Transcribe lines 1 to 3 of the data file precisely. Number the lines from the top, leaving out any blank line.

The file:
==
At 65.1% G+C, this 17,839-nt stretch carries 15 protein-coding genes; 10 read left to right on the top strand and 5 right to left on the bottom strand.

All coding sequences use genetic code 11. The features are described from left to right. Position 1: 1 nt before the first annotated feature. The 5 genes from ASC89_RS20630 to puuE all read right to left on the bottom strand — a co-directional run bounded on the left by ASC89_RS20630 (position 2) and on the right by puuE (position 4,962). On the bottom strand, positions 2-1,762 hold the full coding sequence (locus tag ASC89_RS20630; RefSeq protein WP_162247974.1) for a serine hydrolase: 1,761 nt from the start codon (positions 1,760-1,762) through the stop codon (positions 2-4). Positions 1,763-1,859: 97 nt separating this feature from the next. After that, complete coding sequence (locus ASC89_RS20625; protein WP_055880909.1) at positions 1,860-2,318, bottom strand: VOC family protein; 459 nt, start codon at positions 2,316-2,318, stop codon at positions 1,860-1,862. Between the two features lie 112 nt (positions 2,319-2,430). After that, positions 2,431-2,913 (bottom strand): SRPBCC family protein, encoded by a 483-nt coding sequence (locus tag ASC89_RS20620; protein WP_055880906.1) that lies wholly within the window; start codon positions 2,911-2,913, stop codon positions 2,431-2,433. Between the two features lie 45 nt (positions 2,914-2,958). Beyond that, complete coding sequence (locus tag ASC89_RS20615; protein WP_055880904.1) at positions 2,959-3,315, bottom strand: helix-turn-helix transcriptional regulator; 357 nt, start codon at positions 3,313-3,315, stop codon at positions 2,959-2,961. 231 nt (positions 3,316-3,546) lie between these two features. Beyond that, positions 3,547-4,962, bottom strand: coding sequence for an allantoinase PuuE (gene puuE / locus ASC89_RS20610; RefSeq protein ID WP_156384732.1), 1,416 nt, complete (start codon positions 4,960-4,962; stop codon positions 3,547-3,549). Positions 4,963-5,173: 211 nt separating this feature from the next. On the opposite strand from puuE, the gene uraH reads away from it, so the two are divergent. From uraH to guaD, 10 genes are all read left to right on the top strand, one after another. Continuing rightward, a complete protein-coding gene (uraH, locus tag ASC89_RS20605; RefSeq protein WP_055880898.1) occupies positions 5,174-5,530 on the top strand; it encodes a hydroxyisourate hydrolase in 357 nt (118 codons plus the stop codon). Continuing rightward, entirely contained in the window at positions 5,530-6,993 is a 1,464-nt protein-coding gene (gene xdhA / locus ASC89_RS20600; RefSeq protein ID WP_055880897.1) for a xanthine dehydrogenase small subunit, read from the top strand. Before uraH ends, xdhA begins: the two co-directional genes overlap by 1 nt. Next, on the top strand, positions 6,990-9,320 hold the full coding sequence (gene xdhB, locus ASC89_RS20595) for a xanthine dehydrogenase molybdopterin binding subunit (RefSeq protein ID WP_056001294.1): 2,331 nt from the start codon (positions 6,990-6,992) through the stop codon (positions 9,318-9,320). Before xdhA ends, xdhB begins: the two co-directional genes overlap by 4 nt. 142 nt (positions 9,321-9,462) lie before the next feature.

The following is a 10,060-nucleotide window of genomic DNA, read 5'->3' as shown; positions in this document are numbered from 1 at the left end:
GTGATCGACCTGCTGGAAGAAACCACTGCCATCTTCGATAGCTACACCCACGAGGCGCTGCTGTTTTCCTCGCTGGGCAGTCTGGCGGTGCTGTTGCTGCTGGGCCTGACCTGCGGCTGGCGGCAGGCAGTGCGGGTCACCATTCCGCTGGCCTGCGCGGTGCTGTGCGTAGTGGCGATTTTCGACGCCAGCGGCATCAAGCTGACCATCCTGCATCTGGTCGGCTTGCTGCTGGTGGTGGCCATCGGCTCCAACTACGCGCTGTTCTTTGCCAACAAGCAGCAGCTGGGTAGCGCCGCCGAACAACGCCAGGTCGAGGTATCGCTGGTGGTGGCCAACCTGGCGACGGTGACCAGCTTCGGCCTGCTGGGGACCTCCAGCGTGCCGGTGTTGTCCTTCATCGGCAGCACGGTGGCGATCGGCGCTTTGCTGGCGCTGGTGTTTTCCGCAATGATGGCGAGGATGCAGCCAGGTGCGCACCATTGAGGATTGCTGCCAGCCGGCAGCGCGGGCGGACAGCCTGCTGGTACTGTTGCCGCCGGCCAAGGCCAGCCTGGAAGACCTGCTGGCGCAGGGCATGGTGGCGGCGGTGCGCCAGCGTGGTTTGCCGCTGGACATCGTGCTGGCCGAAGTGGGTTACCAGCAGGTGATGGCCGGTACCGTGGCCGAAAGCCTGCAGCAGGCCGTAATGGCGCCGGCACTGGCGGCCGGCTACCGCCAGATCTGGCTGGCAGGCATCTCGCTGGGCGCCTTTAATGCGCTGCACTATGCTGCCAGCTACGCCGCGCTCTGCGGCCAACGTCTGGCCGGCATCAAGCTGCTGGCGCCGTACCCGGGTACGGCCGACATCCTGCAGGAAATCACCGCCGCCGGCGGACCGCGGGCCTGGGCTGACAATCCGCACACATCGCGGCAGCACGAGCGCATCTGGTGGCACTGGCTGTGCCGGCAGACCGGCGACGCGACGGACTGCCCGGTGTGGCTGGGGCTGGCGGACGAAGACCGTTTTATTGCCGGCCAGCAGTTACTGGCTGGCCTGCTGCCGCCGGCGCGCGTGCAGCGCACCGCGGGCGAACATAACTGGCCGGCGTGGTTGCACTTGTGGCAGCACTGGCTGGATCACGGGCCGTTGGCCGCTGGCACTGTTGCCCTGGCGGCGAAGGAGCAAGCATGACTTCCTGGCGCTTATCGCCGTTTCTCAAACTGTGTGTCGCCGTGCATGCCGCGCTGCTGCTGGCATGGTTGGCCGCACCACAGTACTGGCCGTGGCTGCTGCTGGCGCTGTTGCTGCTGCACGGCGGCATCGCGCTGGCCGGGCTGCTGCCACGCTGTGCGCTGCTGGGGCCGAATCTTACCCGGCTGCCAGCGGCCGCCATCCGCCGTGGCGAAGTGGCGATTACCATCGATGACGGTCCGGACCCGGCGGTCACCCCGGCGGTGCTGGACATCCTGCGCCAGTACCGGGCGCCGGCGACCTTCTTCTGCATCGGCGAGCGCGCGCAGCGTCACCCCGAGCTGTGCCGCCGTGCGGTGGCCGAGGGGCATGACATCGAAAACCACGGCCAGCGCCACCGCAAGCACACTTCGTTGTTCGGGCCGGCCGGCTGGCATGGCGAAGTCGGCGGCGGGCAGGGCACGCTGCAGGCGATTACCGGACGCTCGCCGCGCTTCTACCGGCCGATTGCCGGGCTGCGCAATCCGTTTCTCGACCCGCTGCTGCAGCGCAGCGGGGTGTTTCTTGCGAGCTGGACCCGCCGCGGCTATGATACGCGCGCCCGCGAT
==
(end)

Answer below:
At 65.1% G+C, this 17,839-nt stretch carries 15 protein-coding genes; 10 read left to right on the top strand and 5 right to left on the bottom strand.

All coding sequences use genetic code 11. The features are described from left to right. Position 1: 1 nt before the first annotated feature. The 5 genes from ASC89_RS20630 to puuE all read right to left on the bottom strand — a co-directional run bounded on the left by ASC89_RS20630 (position 2) and on the right by puuE (position 4,962). On the bottom strand, positions 2-1,762 hold the full coding sequence (locus tag ASC89_RS20630; RefSeq protein WP_162247974.1) for a serine hydrolase: 1,761 nt from the start codon (positions 1,760-1,762) through the stop codon (positions 2-4). Positions 1,763-1,859: 97 nt separating this feature from the next. After that, complete coding sequence (locus ASC89_RS20625; protein WP_055880909.1) at positions 1,860-2,318, bottom strand: VOC family protein; 459 nt, start codon at positions 2,316-2,318, stop codon at positions 1,860-1,862. Between the two features lie 112 nt (positions 2,319-2,430). After that, positions 2,431-2,913 (bottom strand): SRPBCC family protein, encoded by a 483-nt coding sequence (locus tag ASC89_RS20620; protein WP_055880906.1) that lies wholly within the window; start codon positions 2,911-2,913, stop codon positions 2,431-2,433. Between the two features lie 45 nt (positions 2,914-2,958). Beyond that, complete coding sequence (locus tag ASC89_RS20615; protein WP_055880904.1) at positions 2,959-3,315, bottom strand: helix-turn-helix transcriptional regulator; 357 nt, start codon at positions 3,313-3,315, stop codon at positions 2,959-2,961. 231 nt (positions 3,316-3,546) lie between these two features. Beyond that, positions 3,547-4,962, bottom strand: coding sequence for an allantoinase PuuE (gene puuE / locus ASC89_RS20610; RefSeq protein ID WP_156384732.1), 1,416 nt, complete (start codon positions 4,960-4,962; stop codon positions 3,547-3,549). Positions 4,963-5,173: 211 nt separating this feature from the next. On the opposite strand from puuE, the gene uraH reads away from it, so the two are divergent. From uraH to guaD, 10 genes are all read left to right on the top strand, one after another. Continuing rightward, a complete protein-coding gene (uraH, locus tag ASC89_RS20605; RefSeq protein WP_055880898.1) occupies positions 5,174-5,530 on the top strand; it encodes a hydroxyisourate hydrolase in 357 nt (118 codons plus the stop codon). Continuing rightward, entirely contained in the window at positions 5,530-6,993 is a 1,464-nt protein-coding gene (gene xdhA / locus ASC89_RS20600; RefSeq protein ID WP_055880897.1) for a xanthine dehydrogenase small subunit, read from the top strand. Before uraH ends, xdhA begins: the two co-directional genes overlap by 1 nt. Next, on the top strand, positions 6,990-9,320 hold the full coding sequence (gene xdhB, locus ASC89_RS20595) for a xanthine dehydrogenase molybdopterin binding subunit (RefSeq protein ID WP_056001294.1): 2,331 nt from the start codon (positions 6,990-6,992) through the stop codon (positions 9,318-9,320). Before xdhA ends, xdhB begins: the two co-directional genes overlap by 4 nt. 142 nt (positions 9,321-9,462) lie before the next feature.

The following is a 10,060-nucleotide window of genomic DNA, read 5'->3' as shown; positions in this document are numbered from 1 at the left end: